food security

Trapo Alert! Detecting political pandering, part 3

Panderometer

Featuring Koko Pimentel, JV Ejercito and Jack Enrile.

This is the third part in a series on the candidates for the senate in 2013. Just a recap: I am attempting through this series to have a serious discussion of the aspirants and their political platforms (or lack thereof). I have identified nineteen so far that have articulated some kind of policy agenda in running for a seat in the upper house. These are put through what I call the pander-o-meter to determine whether the policy detail they have released so far places them in either the reformist or populist columns. The following table details the range of possible scores a candidate can get and the equivalent meaning of each reading:

Introducing: the ‘Pander-o-meter’ or Trapo Scale

A reading of… …is equivalent to…

1-2

Low levels of pandering detected, generally reformist in nature

3

A mixed bag of proposals aimed at both pandering and reforming

4

Trapo alert! Approaching dangerous levels of pandering

5

Could be likened to a vote buying trapo

In part 1, I covered Juan Edgardo Angara, Jr, Benigno Aquino IV and Alan Peter Cayetano. In part 2, I covered Francis Escudero, Risa Hontiveros and Loren Legarda.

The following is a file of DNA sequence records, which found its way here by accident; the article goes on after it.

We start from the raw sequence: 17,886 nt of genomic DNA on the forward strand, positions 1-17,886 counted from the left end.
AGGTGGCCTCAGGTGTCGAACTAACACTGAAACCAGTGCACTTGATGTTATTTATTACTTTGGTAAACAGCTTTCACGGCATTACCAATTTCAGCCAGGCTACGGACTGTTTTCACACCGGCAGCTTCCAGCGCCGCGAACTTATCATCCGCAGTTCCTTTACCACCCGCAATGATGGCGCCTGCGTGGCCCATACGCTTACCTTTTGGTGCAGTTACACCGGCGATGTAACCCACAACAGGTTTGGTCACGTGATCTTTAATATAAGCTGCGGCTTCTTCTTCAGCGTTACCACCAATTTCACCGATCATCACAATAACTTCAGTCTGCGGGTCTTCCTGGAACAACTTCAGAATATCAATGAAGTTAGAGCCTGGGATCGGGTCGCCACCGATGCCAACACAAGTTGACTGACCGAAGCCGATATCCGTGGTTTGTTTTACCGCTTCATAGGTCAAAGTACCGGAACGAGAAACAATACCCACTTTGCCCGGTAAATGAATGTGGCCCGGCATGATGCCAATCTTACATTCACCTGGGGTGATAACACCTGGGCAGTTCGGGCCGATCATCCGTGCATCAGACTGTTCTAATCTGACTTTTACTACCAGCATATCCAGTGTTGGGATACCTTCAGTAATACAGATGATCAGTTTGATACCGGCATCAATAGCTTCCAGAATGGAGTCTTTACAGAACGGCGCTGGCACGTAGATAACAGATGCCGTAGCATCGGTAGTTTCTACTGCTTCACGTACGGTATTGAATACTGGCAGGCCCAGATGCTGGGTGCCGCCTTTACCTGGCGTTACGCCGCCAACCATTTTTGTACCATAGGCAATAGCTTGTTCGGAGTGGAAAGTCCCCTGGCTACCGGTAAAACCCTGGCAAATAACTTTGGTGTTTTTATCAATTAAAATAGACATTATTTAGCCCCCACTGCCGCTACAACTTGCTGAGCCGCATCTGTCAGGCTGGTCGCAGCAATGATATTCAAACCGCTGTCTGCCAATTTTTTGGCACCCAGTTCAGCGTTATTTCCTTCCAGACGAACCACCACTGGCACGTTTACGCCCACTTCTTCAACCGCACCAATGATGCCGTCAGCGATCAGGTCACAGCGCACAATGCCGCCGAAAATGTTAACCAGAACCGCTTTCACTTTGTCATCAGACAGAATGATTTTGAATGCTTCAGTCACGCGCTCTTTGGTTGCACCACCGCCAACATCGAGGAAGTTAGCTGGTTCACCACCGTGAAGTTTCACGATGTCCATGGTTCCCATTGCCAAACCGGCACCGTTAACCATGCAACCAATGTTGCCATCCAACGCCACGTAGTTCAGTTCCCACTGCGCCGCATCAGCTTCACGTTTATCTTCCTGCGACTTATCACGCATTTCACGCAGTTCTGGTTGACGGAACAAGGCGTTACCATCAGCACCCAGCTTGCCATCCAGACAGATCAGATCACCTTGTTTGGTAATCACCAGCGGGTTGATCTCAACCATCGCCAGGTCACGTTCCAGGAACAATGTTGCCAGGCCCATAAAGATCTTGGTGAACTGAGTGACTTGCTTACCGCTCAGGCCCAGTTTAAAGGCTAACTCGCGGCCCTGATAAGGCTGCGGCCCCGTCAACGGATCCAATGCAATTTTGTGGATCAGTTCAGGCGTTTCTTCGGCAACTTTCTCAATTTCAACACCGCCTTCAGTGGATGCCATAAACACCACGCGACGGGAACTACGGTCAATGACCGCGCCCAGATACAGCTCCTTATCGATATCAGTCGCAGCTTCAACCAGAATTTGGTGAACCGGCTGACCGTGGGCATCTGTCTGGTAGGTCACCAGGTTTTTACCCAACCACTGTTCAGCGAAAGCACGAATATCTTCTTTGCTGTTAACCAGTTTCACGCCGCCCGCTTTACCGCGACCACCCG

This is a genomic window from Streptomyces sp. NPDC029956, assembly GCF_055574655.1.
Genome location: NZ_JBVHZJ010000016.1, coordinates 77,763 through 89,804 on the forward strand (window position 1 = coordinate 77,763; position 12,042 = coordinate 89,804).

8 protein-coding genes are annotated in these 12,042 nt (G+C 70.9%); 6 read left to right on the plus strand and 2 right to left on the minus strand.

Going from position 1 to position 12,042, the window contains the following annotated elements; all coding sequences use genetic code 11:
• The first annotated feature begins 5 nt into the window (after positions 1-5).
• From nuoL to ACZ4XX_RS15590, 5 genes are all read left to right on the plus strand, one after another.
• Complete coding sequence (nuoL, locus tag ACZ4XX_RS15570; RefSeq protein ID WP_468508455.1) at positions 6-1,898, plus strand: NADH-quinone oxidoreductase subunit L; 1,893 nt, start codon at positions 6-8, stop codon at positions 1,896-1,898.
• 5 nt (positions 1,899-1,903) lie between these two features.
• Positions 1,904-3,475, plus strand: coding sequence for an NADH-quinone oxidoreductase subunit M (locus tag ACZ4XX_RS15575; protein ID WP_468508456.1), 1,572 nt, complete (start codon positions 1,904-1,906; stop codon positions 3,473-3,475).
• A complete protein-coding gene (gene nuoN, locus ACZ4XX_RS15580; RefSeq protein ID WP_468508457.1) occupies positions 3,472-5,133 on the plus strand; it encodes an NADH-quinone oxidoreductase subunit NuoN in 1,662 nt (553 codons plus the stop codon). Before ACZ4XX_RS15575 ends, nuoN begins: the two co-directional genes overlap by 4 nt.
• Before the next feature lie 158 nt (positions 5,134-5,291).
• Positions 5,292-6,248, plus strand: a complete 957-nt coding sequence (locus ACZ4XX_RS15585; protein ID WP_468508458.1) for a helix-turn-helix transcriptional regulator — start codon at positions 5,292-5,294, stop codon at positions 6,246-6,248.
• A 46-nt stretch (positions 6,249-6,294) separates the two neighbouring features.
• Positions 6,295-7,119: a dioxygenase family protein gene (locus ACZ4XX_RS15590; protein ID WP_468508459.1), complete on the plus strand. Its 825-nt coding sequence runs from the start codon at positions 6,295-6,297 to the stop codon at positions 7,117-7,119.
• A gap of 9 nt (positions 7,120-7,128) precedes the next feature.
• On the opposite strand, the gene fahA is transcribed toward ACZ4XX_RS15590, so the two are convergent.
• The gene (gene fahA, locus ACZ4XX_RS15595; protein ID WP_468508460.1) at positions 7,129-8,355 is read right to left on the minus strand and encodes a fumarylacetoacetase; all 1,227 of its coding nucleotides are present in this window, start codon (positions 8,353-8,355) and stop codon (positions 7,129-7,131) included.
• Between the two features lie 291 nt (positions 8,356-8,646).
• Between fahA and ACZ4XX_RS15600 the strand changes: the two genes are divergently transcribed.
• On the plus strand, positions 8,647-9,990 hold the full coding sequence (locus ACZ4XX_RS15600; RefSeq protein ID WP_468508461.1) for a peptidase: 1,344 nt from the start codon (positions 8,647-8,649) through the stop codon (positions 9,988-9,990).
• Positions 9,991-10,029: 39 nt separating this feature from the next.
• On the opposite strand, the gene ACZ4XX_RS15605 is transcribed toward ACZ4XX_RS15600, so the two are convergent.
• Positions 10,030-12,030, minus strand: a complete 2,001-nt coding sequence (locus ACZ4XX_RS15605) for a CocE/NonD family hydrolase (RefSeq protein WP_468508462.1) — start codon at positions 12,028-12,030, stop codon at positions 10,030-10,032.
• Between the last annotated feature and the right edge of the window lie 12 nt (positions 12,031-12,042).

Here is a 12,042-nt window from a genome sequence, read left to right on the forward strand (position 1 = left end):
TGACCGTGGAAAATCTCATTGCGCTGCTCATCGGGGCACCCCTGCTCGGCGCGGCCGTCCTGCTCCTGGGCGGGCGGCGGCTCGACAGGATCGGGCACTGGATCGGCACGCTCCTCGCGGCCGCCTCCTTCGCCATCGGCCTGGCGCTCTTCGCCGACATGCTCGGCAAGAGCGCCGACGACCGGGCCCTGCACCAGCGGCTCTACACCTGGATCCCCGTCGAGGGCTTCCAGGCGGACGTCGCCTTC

In this instalment, I will be covering Aquilino Pimentel III,Joseph Victor Ejercito and Juan Ponce Enrile, Jr.

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Aquilino Pimentel III (PDP-Laban-Team PNoy) has served less than half his term as senator since he spent the first half proving that he was the rightful occupant of the 12th slot in the 2007 senate race.  His father was also a victim of cheating, which makes him a strong advocate of clean, honest elections. A good portion of the time he has served as senator though was occupied by the impeachment trial, which left little opportunity for lawmaking. But in that time, Koko as he is fondly called was able to propose one significant measure, which is discussed below.